Baby Sleep Basics

Updated at: Feb 06, 2014
Baby Sleep Basics

If you are a new mother, take a look at the different sleping patterns a baby has and how you can ensure that your baby is sleeping soundly.

Bhadra Kamalasanan
Newborn CareWritten by: Bhadra KamalasananPublished at: May 23, 2011

A sleeping baby will seem adorable to many but for new parents it can be confusing and frustrating at times. New mothers can get extremely tired and confused with the baby’s pattern of sleeping and her own sleeping needs. Babies have no idea about day and night and have to be fed frequently but adapting with their pattern and catching up sleep with their timings is a good idea for mothers who can later slowly introduce a sleeping pattern to the baby.

Duration of sleep required by children is based on their age but then it is equally important to remember that every child is different and will have different sleeping schedules.

Baby sleeping

Newborn – up to Six Months

A newborn needs to and may sleep for sixteen to twenty hours but of course, not at a stretch. These long hours of sleep get broken down into small slots which are interrupted by feeding times and general wakefulness at times.


Sleeping Slot of a Newborn

A sleeping slot can be for two to five hours for the newborn. Babies too, experience the same phases of sleep that adults do which starts with drowsiness, light sleep and deep slumber and later wakefulness accompanied by a cry for being fed or being cuddled by the mother. As time passes, a baby will need fewer hours of sleep as compared with initial times and will slowly adjust to a daylight and nighttime rhythm. A newborn would need to be woken up after every two-three hours for feeding as weight gain during the first month is crucial for the baby’s health and growth.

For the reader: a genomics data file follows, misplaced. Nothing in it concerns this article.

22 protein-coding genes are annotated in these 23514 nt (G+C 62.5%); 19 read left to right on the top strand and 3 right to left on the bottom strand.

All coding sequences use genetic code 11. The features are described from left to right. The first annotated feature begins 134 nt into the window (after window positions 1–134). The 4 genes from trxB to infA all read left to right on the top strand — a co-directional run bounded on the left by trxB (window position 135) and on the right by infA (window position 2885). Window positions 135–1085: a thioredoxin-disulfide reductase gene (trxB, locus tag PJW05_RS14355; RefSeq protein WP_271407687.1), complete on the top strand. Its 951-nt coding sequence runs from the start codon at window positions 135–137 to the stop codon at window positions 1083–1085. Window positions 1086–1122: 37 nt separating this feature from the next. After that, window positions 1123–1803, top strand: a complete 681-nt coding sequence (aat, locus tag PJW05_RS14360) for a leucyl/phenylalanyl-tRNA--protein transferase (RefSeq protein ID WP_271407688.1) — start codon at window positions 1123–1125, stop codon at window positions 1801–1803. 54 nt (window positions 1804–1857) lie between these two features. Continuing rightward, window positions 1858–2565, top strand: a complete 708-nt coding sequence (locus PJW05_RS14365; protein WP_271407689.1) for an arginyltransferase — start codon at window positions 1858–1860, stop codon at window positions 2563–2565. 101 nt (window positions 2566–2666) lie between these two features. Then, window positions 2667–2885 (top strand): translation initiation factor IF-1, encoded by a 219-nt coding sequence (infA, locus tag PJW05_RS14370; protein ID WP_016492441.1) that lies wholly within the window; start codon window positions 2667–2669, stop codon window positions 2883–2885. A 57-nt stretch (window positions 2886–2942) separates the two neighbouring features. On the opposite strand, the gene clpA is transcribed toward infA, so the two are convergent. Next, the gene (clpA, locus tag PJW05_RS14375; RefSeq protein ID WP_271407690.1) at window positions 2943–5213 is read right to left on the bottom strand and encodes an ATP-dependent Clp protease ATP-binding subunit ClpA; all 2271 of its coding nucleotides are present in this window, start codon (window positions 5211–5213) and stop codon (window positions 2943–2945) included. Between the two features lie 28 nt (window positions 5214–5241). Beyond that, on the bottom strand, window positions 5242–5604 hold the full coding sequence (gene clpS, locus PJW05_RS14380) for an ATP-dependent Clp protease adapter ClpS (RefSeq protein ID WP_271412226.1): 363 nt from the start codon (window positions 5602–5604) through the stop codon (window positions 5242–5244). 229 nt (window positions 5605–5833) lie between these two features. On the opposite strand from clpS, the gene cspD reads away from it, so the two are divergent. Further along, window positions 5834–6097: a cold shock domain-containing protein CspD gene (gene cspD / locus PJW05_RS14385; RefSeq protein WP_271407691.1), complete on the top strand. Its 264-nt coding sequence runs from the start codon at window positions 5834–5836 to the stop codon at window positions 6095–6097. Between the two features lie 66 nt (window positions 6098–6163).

A Healthy Sleeping Pattern must be Encouraged

When the baby is around three months old, he/she will catch more sleep during the night as compared with the day. The baby may sleep for ten hours with a few interruptions in between during nighttime while catching up five to six hours of sleep during the day. A baby might wake up during his night sleep but will also get back to sleep on his own; it is better to watch and let the baby get used to sleeping by himself. If the wakefulness is accompanied by crying that continues for several minutes then you should respond promptly. It may be a sign of distress, illness, hunger or discomfort. If the baby needs feeding or a diaper change then it is best to do it as quickly as possible. Remember, you are setting a pattern of sleep for the baby and any unnecessary stimulation will make him feel that this is what he is supposed to do. Keep the lights dim; do not talk or sing; attend to the baby’s needs quietly and leave him to get back to sleep.

sleeping pattern of baby

Baby Sleeping Tips

  • The moment your baby starts feeling drowsy put him into his cot before he actually dozes off as this will make him relate the cot to sleep and slowly a pattern can be set. To set a pattern of sleep, you would need to repeat the same order of activities which can be a feeding, a diaper change, singing lullaby and rocking him in the cradle.
  • You should allow the baby to sleep on his own and if the baby wakes up; allow him to go back to sleep on his own unless it really needs you. Feeding and rocking your baby to sleep will make him expect the same behaviour from you at times of wakefulness at night.
  • Your baby may whimper upon waking up during sleep which is normal. Give the baby some time to cry (five minutes or so) and go back to sleep on his own. If the crying does not stop, then pay a visit near the baby cot to check on the baby.

Six to Twelve Months

After six months of age, the baby has almost set to a sleep pattern. The baby might be napping for three to four hours during daytime while sleeping for ten to eleven hours at night.


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